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January 1911


Author Affiliations

From the laboratories of the Babies' Hospital and of the Rockefeller Institute.

Am J Dis Child. 1911;I(1):42-58. doi:10.1001/archpedi.1911.04100010045005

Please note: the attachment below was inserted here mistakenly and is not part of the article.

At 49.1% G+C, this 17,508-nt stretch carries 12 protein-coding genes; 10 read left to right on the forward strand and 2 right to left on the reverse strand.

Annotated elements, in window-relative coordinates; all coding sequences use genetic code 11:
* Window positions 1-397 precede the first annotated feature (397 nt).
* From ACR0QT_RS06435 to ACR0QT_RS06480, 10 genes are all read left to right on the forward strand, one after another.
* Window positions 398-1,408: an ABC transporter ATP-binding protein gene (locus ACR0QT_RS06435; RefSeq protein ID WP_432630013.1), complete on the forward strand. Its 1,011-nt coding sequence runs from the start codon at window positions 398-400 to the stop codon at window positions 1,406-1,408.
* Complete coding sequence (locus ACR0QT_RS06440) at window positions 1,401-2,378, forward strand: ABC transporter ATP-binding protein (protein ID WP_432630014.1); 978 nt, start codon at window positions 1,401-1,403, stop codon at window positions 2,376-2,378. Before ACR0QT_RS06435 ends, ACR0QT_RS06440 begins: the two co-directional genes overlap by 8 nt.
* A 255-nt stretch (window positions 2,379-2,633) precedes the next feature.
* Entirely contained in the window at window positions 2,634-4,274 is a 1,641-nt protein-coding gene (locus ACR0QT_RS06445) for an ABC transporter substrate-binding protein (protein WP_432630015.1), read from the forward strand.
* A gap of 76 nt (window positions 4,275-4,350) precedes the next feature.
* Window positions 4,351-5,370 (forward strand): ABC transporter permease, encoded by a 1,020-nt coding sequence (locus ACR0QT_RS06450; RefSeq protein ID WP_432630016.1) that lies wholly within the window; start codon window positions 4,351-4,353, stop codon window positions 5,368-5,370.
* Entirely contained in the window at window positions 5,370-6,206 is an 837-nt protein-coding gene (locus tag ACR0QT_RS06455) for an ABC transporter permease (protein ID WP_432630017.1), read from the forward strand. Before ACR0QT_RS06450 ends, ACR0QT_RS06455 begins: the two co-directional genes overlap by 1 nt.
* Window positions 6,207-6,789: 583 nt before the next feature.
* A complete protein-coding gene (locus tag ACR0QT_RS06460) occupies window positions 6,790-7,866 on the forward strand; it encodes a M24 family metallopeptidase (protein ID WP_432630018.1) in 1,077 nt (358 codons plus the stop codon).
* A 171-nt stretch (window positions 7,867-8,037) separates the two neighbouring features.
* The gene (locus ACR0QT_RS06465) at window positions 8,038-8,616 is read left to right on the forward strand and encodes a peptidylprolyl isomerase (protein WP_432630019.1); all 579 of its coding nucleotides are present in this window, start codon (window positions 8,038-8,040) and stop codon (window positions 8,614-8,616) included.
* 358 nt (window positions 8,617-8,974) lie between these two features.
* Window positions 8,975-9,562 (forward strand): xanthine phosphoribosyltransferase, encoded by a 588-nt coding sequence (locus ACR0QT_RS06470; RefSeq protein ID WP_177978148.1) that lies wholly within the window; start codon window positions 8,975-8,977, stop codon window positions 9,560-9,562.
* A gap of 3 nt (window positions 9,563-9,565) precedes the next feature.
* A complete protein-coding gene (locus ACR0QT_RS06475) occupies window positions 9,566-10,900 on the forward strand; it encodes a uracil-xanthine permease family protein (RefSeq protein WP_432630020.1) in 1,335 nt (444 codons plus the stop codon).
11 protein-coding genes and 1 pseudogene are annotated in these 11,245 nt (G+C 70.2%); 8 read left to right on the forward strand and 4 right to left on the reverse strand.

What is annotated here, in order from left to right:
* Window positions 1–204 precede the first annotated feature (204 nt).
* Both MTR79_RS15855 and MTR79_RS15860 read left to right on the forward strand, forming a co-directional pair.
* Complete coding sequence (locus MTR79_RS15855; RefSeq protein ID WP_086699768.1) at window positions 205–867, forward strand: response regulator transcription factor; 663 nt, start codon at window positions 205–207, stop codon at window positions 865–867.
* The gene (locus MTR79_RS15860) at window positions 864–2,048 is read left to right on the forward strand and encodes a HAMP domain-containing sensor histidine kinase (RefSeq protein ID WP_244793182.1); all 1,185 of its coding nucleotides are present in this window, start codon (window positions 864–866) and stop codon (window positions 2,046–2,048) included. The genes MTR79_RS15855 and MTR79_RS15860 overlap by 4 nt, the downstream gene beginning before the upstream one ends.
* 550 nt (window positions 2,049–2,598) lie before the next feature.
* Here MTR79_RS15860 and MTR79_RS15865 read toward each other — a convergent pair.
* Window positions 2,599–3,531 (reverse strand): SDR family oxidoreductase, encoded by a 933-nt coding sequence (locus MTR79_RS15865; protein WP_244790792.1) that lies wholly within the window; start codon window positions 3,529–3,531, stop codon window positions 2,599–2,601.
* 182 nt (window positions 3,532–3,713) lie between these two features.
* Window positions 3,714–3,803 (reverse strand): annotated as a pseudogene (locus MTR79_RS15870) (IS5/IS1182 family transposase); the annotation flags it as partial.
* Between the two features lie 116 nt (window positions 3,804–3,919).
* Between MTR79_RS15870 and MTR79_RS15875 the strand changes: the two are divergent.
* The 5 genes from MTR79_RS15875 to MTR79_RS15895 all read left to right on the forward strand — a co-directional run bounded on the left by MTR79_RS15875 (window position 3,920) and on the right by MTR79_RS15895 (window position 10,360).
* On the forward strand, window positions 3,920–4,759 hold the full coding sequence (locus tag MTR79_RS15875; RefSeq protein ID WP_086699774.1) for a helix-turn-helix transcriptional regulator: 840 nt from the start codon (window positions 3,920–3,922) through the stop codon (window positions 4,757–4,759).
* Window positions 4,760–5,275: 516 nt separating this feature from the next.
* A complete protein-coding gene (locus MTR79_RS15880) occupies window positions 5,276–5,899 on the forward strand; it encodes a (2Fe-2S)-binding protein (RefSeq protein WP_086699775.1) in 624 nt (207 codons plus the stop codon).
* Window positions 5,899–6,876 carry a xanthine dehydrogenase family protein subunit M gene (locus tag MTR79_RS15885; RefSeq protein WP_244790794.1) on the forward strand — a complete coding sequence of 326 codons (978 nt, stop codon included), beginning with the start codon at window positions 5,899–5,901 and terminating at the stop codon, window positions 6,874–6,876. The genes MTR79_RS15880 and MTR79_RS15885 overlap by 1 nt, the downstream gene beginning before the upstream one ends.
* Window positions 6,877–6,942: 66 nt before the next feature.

The extension of the practice of employing lumbar puncture as an aid to the diagnosis of meningitis has had, as one effect, the establishment of the important fact that the influenza bacillus is a not infrequent cause of sero-purulent meningitis. That the influenza bacillus may act as a cause of acute inflammation of the meninges has been known since the publication of Pfuhl's1 illustrative cases in 1892, but that it acts as a not infrequent cause of that condition we are just beginning to learn. Influenzal meningitis appears to be a very severe and highly fatal form of meningitis and to be exceeded in respect to its fatality only by the pneumococcus and tuberculous forms. It remains, however, for the present, an undecided question whether influenza bacilli may not occur in the cerebrospinal fluid without setting up inflammation, just as pneumococci and some other organisms have been known to

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